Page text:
Gone are the days when you leave the house, grab your purse, sunglasses and keys by the door and head off to run some errands. Stop for coffee along the way? Sure. Meet a friend spur-of-the-moment for lunch? Why not.
These days a mother must prepare for all eventualities before leaving the house. Diapers, wipes, snacks, a hat in case it’s sunny and perhaps a toy and some books. And this just to go run a few morning errands. How much more so should we be organized when travelling so as to avoid catastrophes such as 6 hours left of airplane travel and no diapers? It can happen to the best of us, my friends.
I recently went on a 24-hour, 3 flight journey with my two little ones and knew from the get go if I wasn’t organized then all hell would break loose 30,000 feet in the air with no option for escape or in the airport security line where my nervous and angry reaction would have me pegged for a terrorist. That would have been inconvenient. My children don’t handle interrogation well.
Here’s how I organized the travel for myself and my two little ones for ease of access, convenience and as smooth a journey as possible.
(1) The grown-up essentials bag.
Fairly self-explanatory, this is the bag where you keep everything the grown-ups need. This way if you, your husband or your sister Sasparilla need to go take care of some basic business then you know exactly where all the important travel related items are located. This includes:
- travel itineraries
- hotel confirmations
- phone / tablet / iPod / Kindle + chargers
- change of clothes per family member
I knew I’d need this bag at check-in counters, security lines and when buying food or random things. I did look down at our clothes at about hour 18 and noticed we were all loose, stained and unkempt. Those clothes would have really come in handy if I could have been bothered to change us.
(2) The child essentials bag.
This bag will be different depending on the ages of your children, but this is for what are deemed necessities. What are you are trying to avoid is dragging your children off to the bathroom with a few separate bags. You want to be able to take one bag for one purpose and it take care of as many people as possible. This may include:
- Diaper bags
- Diaper cream
- Baby Tylenol (Advil, etc.)
- Extra underwear
Here you are able to drag all kids to the bathroom with only one bag. Unless you have children big enough to be responsible for their own bags in which case, lucky you.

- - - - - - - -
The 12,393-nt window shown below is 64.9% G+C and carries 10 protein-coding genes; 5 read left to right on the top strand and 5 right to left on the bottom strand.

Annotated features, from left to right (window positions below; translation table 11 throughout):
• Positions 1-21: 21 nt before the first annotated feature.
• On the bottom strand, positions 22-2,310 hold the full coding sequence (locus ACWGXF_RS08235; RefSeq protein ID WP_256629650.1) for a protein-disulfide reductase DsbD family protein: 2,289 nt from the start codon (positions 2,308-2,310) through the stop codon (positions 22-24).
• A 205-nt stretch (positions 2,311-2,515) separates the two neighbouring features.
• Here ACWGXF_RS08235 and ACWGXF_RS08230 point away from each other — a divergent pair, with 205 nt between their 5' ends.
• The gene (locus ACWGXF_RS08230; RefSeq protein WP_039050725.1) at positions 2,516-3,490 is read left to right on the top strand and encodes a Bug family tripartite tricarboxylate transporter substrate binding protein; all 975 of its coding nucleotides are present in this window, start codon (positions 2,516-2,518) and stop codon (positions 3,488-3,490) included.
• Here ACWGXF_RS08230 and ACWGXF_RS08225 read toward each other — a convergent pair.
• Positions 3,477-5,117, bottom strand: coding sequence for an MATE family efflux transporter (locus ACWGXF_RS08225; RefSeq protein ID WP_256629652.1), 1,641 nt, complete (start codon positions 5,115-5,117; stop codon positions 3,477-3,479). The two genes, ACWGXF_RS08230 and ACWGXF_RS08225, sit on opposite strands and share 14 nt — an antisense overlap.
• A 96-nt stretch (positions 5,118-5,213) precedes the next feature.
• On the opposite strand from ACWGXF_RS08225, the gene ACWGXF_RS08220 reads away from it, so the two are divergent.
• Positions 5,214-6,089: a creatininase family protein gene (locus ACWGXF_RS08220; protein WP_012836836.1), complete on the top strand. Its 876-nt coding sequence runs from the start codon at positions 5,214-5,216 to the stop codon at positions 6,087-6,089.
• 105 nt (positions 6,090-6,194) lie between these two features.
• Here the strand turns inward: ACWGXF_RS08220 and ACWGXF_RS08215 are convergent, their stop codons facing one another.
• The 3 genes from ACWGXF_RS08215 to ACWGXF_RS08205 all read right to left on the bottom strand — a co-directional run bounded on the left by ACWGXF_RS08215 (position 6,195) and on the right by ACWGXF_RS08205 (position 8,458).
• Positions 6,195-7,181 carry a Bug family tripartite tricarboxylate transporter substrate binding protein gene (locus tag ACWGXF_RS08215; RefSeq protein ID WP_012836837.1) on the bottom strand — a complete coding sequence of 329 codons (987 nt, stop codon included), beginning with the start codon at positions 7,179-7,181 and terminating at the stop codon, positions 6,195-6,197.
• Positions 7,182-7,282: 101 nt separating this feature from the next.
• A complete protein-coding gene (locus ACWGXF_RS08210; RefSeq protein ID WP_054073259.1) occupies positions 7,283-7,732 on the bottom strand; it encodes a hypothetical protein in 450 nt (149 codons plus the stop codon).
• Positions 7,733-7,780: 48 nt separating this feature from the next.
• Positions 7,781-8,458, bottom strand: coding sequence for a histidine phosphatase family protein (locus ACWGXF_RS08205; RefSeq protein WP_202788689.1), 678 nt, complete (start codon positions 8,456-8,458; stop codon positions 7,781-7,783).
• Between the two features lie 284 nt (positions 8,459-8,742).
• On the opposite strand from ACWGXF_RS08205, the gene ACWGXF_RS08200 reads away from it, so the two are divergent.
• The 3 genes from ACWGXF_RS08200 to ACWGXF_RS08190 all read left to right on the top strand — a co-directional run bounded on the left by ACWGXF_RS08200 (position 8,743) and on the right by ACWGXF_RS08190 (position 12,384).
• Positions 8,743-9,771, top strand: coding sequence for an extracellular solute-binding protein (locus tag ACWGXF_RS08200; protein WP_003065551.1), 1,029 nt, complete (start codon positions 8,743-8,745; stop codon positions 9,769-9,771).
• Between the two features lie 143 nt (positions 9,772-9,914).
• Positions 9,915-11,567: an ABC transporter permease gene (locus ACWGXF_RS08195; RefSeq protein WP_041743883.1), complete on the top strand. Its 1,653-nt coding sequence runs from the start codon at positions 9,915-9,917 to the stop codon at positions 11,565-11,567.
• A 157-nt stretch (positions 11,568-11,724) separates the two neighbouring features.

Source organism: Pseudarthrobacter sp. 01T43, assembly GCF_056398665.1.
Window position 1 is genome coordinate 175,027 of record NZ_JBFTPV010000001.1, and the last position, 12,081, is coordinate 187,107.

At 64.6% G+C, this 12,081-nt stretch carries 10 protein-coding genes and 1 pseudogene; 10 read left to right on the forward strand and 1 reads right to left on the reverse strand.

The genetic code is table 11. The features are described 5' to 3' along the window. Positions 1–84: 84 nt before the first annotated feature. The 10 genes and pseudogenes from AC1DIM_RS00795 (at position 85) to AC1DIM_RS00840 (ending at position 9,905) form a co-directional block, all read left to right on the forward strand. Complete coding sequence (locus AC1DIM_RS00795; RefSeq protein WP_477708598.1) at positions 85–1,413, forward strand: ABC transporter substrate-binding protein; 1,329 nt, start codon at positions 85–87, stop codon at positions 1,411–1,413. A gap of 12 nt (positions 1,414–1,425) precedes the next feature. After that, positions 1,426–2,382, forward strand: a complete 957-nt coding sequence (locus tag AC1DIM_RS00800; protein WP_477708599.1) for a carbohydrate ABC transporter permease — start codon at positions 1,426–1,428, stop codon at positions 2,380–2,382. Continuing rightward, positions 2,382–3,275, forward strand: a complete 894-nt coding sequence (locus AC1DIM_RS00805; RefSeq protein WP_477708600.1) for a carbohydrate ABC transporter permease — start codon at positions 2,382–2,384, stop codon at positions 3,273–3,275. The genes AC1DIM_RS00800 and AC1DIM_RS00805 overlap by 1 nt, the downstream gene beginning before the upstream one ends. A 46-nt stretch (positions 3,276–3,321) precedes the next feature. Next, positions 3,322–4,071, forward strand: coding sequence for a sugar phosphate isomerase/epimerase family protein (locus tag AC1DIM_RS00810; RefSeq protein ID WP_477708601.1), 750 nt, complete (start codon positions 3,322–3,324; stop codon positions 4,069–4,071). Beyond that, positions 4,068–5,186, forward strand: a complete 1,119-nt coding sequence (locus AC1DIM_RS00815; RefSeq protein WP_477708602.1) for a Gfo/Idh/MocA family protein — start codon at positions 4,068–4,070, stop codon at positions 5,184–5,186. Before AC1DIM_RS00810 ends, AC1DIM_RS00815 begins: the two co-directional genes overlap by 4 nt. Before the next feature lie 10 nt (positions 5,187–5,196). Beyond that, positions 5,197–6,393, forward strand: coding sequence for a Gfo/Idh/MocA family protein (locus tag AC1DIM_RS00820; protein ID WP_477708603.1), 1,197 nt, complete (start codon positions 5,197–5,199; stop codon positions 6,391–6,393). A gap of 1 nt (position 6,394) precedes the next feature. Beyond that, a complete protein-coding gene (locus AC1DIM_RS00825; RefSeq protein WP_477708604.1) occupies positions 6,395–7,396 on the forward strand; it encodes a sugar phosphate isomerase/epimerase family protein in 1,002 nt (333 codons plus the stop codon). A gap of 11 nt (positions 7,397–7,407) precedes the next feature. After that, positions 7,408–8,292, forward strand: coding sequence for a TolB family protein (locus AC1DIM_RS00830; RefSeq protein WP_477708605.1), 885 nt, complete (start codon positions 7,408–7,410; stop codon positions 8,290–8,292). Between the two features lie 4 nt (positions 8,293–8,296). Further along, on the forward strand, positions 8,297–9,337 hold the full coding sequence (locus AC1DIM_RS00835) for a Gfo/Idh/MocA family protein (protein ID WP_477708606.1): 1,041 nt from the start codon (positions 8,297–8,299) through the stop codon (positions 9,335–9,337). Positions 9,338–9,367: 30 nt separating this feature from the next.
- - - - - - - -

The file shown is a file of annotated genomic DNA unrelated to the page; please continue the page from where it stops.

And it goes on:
(3) The important extras bag.
Here is where you shove in things that’ll come in handy and are truly needed, but that don’t mix well with butt wipes and diaper rash cream. This bag may be larger than the others, and contain things that will come in handy at various points of the trip. This may include:
- Snacks (dried fruit, breakfast bars, crackers, etc.)
- Spoons (you may find food randomly but nowhere ever seems to have small spoons)
This is the bag you pull out when a child is on near meltdown. I never encourage snacking to pacify but even I love breaking my own rules when travelling is taking place. If my daughter is about to disturb 85 people who are trying to sleep, she can eat as many fruit roll-ups as she wants.
There are many ways to skin a cat, but the idea is to think ahead for what you’ll need. Time and mode of journey as well as ease of availability in purchasing needed supplies will need to be considered so you will know how much to plan. With air travel you can’t count on being able to purchase something you need as you can on a road trip. But even on a road trip, stores will close in the middle of the night so my motto is: prepare it all early ‘n stop things goin’ squirrely.
Yes, I made that up.
All in all, I only lost 3 pacifiers and one neck pillow. Now, I’d say that for woman 6 months pregnant, a 2-year-old and a 1-year-old, that is pretty darn good!
If you need more information on traveling with kids check out my ebook. It covers flying, driving, how to pick accommodation, where to eat for free, great apps for travel, renting baby gear and so much more!